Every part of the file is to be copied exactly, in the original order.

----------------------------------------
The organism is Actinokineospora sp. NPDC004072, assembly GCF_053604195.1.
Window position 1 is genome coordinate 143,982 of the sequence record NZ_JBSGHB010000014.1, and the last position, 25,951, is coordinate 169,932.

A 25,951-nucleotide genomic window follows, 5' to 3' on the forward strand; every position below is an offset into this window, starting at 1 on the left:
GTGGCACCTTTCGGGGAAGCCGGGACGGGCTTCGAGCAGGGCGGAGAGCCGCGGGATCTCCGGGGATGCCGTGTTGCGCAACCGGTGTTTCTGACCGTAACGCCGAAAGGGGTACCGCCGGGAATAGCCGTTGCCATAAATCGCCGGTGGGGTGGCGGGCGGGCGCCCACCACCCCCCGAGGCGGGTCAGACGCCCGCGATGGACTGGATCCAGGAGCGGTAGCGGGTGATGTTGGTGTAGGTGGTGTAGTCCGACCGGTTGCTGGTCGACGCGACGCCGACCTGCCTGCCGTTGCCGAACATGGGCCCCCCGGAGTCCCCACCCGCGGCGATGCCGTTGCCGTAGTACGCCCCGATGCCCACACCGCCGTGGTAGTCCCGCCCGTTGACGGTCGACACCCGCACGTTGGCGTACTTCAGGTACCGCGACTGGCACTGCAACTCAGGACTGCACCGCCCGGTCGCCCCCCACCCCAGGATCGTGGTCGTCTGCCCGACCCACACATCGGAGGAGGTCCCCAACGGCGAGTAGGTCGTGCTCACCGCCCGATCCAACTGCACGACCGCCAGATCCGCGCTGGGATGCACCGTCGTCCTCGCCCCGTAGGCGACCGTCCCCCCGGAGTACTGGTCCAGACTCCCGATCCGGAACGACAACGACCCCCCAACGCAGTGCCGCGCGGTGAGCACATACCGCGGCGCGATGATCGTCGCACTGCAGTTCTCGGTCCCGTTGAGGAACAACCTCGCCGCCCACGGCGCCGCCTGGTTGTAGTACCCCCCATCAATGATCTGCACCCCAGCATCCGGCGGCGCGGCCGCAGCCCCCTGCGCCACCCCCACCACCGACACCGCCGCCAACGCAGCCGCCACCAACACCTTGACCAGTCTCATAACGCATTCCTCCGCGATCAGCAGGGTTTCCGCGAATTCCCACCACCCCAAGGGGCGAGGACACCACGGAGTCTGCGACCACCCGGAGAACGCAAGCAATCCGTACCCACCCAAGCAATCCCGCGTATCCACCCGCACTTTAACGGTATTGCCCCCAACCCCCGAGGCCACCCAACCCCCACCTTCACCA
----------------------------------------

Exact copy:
The organism is Actinokineospora sp. NPDC004072, assembly GCF_053604195.1.
Window position 1 is genome coordinate 143,982 of the sequence record NZ_JBSGHB010000014.1, and the last position, 25,951, is coordinate 169,932.

A 25,951-nucleotide genomic window follows, 5' to 3' on the forward strand; every position below is an offset into this window, starting at 1 on the left:
GTGGCACCTTTCGGGGAAGCCGGGACGGGCTTCGAGCAGGGCGGAGAGCCGCGGGATCTCCGGGGATGCCGTGTTGCGCAACCGGTGTTTCTGACCGTAACGCCGAAAGGGGTACCGCCGGGAATAGCCGTTGCCATAAATCGCCGGTGGGGTGGCGGGCGGGCGCCCACCACCCCCCGAGGCGGGTCAGACGCCCGCGATGGACTGGATCCAGGAGCGGTAGCGGGTGATGTTGGTGTAGGTGGTGTAGTCCGACCGGTTGCTGGTCGACGCGACGCCGACCTGCCTGCCGTTGCCGAACATGGGCCCCCCGGAGTCCCCACCCGCGGCGATGCCGTTGCCGTAGTACGCCCCGATGCCCACACCGCCGTGGTAGTCCCGCCCGTTGACGGTCGACACCCGCACGTTGGCGTACTTCAGGTACCGCGACTGGCACTGCAACTCAGGACTGCACCGCCCGGTCGCCCCCCACCCCAGGATCGTGGTCGTCTGCCCGACCCACACATCGGAGGAGGTCCCCAACGGCGAGTAGGTCGTGCTCACCGCCCGATCCAACTGCACGACCGCCAGATCCGCGCTGGGATGCACCGTCGTCCTCGCCCCGTAGGCGACCGTCCCCCCGGAGTACTGGTCCAGACTCCCGATCCGGAACGACAACGACCCCCCAACGCAGTGCCGCGCGGTGAGCACATACCGCGGCGCGATGATCGTCGCACTGCAGTTCTCGGTCCCGTTGAGGAACAACCTCGCCGCCCACGGCGCCGCCTGGTTGTAGTACCCCCCATCAATGATCTGCACCCCAGCATCCGGCGGCGCGGCCGCAGCCCCCTGCGCCACCCCCACCACCGACACCGCCGCCAACGCAGCCGCCACCAACACCTTGACCAGTCTCATAACGCATTCCTCCGCGATCAGCAGGGTTTCCGCGAATTCCCACCACCCCAAGGGGCGAGGACACCACGGAGTCTGCGACCACCCGGAGAACGCAAGCAATCCGTACCCACCCAAGCAATCCCGCGTATCCACCCGCACTTTAACGGTATTGCCCCCAACCCCCGAGGCCACCCAACCCCCACCTTCACCA